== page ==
Professor Rhoades is the author of "CHOOSE TO SUCCEED IN COLLEGE AND IN LIFE: Continuously Improve, Persevere, and Enjoy the Journey," a 10-week program for success in college (available for $2.99 in Kindle store at, or in paperback for $6.99). Professor Rhoades may be reached by e-mail at:

Thursday, August 23, 2012

College Students: More Sleep = More Sex

The following text is derived in part from My Success Journal, a new book by Ron A. Rhoades, JD, CFP(r).  This workbook contains 12 weeks of exercises designed to propel college students to success ... in college, in business, and in life.  Available at  (Students of Ron Rhoades receive this workbook for free.)

What Can Sleep Do for You in College?

With adequate sleep, you will feel energized and focused.  Your grades will improve.  You will be more vibrant and alive.  You'll smile more.  More people will say about you, "Wow, I'd really like to get to know that person."  You'll secure more dates!

That's right ... as counter-intuitive as it sounds:  More Sleep = More Sex!

The Dire Consequences of Insufficient Sleep

Sleep is an important key to health, wellness, cell growth, memory formation, mental agility, physical performance, and peace of mind.  You name it and sleep can improve it. Insufficient sleep can have serious and sometimes fatal consequences for themselves and others around them. For example, an estimated 20% of vehicle crashes are linked to drowsy driving.

Short sleep duration is associated with various adverse health effects (e.g., cardiovascular disease or obesity), decreased workplace and public safety, and impaired job performance.  Being drowsy during a job interview will usually result in a short interview.  And, of course, appearing drowsy during a conference with a prospective client, or at a networking event, can easily convey the wrong impression concerning you and your abilities.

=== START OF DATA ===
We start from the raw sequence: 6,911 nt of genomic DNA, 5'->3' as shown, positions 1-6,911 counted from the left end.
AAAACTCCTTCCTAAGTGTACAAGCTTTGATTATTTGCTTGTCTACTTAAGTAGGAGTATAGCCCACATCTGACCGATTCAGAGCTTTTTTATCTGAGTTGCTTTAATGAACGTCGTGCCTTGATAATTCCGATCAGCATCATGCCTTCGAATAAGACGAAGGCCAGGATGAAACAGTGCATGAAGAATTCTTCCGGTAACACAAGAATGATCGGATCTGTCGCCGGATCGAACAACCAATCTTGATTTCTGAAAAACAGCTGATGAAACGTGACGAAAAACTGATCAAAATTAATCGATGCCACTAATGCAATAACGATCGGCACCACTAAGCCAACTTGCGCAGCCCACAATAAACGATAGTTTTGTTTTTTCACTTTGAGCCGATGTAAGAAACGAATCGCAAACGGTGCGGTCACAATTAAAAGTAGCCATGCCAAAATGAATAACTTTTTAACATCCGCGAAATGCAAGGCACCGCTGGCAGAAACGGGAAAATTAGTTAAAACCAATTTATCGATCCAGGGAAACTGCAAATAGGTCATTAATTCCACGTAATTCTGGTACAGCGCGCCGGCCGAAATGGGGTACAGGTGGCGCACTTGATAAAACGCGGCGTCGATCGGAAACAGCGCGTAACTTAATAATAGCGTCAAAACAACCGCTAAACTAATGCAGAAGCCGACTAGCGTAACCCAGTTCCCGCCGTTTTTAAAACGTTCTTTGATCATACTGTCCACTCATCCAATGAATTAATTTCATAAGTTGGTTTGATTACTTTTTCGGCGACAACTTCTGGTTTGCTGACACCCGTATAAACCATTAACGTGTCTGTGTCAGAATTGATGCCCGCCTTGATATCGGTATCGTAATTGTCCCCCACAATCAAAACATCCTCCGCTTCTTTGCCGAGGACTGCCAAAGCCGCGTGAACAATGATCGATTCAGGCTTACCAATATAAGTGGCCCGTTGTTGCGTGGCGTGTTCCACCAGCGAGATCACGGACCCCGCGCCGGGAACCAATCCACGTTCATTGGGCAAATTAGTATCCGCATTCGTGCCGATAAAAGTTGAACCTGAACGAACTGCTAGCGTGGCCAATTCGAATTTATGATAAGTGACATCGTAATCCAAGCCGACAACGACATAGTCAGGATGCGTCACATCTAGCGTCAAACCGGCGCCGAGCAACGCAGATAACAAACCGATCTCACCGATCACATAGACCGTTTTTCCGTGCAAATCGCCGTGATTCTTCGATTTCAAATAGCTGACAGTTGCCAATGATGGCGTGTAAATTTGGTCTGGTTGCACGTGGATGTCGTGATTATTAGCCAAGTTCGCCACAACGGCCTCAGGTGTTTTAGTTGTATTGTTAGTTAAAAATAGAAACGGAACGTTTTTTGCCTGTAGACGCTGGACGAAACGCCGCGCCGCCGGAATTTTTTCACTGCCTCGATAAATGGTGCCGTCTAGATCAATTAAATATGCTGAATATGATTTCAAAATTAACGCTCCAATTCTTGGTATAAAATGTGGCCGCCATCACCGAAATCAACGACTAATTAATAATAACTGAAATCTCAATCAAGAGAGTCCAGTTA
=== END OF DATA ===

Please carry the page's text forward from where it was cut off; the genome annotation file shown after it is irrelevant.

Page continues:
How Much Sleep Does a College Student Need?

The National Sleep Foundation recommends that healthy adults sleep 7–9 hours per day. For college students the recommended amount of sleep is 9 hours 15 minutes for the average college student, to be fully engaged in all of your classes, and for maximum learning.  (Most college students possess overconfidence in their abilities, and hence substantially underestimate how much sleep they require.)

Yet, 30% of civilian employed U.S. adults (approximately 40.6 million workers) reported an average sleep duration of less than or equal to only 6 hours per day, according to the Centers for Disease Control.

Advice from Your Fellow Students
Don’t believe me?  Here’s some advice from your fellow students about getting enough sleep:
  • “While it may sound self-explanatory, in our freshman year it took some of us some time to realize that he or she needed to get a good night’s sleep.  Once one’s sleep each night increased, so did one’s GPA.”
  • “Regardless of how much you might personally need, you will have a hard time concentrating in class – and learning – if you are drowsy.  Also, your ability to retain facts in memory is greatly enhanced when you get enough sleep.”
  • “If you get plenty of rest, you will have more energy to make it to every class on time, and to do all of the readings and assignments.”
In Conclusion

To manage all your time better, get more sleep.  More sleep will also lead to you being nicer, more attractive, and generally more awesome.

And yes, more sleep can even lead to greater socialization ... even more sex!